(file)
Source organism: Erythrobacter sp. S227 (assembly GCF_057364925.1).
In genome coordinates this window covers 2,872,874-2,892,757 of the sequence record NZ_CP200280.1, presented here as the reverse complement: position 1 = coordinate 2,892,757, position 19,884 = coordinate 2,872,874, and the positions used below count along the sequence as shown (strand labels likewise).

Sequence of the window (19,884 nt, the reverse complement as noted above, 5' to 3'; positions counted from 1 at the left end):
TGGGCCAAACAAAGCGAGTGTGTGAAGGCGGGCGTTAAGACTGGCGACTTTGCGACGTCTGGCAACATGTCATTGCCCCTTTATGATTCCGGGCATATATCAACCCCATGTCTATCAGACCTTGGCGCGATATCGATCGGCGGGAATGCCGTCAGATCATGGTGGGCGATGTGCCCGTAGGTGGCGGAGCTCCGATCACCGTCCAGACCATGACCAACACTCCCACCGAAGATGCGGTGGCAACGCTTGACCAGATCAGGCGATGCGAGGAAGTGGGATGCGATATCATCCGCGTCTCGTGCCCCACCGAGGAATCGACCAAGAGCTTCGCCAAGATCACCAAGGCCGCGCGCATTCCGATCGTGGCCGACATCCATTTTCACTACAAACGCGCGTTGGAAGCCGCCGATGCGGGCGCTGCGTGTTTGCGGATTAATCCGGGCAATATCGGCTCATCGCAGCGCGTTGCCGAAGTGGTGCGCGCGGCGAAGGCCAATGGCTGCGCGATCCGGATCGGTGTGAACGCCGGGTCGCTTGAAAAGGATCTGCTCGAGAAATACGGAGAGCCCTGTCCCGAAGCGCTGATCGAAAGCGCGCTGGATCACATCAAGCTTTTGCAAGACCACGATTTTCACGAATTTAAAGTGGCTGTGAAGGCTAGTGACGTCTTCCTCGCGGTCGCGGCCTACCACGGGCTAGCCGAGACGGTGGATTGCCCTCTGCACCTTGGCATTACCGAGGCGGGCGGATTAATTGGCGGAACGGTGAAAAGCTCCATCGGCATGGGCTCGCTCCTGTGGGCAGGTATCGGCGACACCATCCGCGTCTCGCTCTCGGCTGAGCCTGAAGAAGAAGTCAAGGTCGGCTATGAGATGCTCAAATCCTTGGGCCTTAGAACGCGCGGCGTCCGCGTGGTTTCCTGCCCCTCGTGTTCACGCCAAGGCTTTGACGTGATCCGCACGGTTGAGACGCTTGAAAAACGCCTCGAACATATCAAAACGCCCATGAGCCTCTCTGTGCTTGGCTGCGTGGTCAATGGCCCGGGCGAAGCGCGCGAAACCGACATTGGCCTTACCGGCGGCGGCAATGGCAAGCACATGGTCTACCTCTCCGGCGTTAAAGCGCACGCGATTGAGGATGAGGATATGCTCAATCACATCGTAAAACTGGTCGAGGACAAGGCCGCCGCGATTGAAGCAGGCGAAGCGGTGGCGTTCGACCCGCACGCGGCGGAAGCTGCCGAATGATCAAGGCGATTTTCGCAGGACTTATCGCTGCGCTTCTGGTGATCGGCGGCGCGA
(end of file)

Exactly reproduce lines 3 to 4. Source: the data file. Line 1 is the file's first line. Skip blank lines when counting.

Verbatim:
Sequence of the window (19,884 nt, the reverse complement as noted above, 5' to 3'; positions counted from 1 at the left end):
TGGGCCAAACAAAGCGAGTGTGTGAAGGCGGGCGTTAAGACTGGCGACTTTGCGACGTCTGGCAACATGTCATTGCCCCTTTATGATTCCGGGCATATATCAACCCCATGTCTATCAGACCTTGGCGCGATATCGATCGGCGGGAATGCCGTCAGATCATGGTGGGCGATGTGCCCGTAGGTGGCGGAGCTCCGATCACCGTCCAGACCATGACCAACACTCCCACCGAAGATGCGGTGGCAACGCTTGACCAGATCAGGCGATGCGAGGAAGTGGGATGCGATATCATCCGCGTCTCGTGCCCCACCGAGGAATCGACCAAGAGCTTCGCCAAGATCACCAAGGCCGCGCGCATTCCGATCGTGGCCGACATCCATTTTCACTACAAACGCGCGTTGGAAGCCGCCGATGCGGGCGCTGCGTGTTTGCGGATTAATCCGGGCAATATCGGCTCATCGCAGCGCGTTGCCGAAGTGGTGCGCGCGGCGAAGGCCAATGGCTGCGCGATCCGGATCGGTGTGAACGCCGGGTCGCTTGAAAAGGATCTGCTCGAGAAATACGGAGAGCCCTGTCCCGAAGCGCTGATCGAAAGCGCGCTGGATCACATCAAGCTTTTGCAAGACCACGATTTTCACGAATTTAAAGTGGCTGTGAAGGCTAGTGACGTCTTCCTCGCGGTCGCGGCCTACCACGGGCTAGCCGAGACGGTGGATTGCCCTCTGCACCTTGGCATTACCGAGGCGGGCGGATTAATTGGCGGAACGGTGAAAAGCTCCATCGGCATGGGCTCGCTCCTGTGGGCAGGTATCGGCGACACCATCCGCGTCTCGCTCTCGGCTGAGCCTGAAGAAGAAGTCAAGGTCGGCTATGAGATGCTCAAATCCTTGGGCCTTAGAACGCGCGGCGTCCGCGTGGTTTCCTGCCCCTCGTGTTCACGCCAAGGCTTTGACGTGATCCGCACGGTTGAGACGCTTGAAAAACGCCTCGAACATATCAAAACGCCCATGAGCCTCTCTGTGCTTGGCTGCGTGGTCAATGGCCCGGGCGAAGCGCGCGAAACCGACATTGGCCTTACCGGCGGCGGCAATGGCAAGCACATGGTCTACCTCTCCGGCGTTAAAGCGCACGCGATTGAGGATGAGGATATGCTCAATCACATCGTAAAACTGGTCGAGGACAAGGCCGCCGCGATTGAAGCAGGCGAAGCGGTGGCGTTCGACCCGCACGCGGCGGAAGCTGCCGAATGATCAAGGCGATTTTCGCAGGACTTATCGCTGCGCTTCTGGTGATCGGCGGCGCGA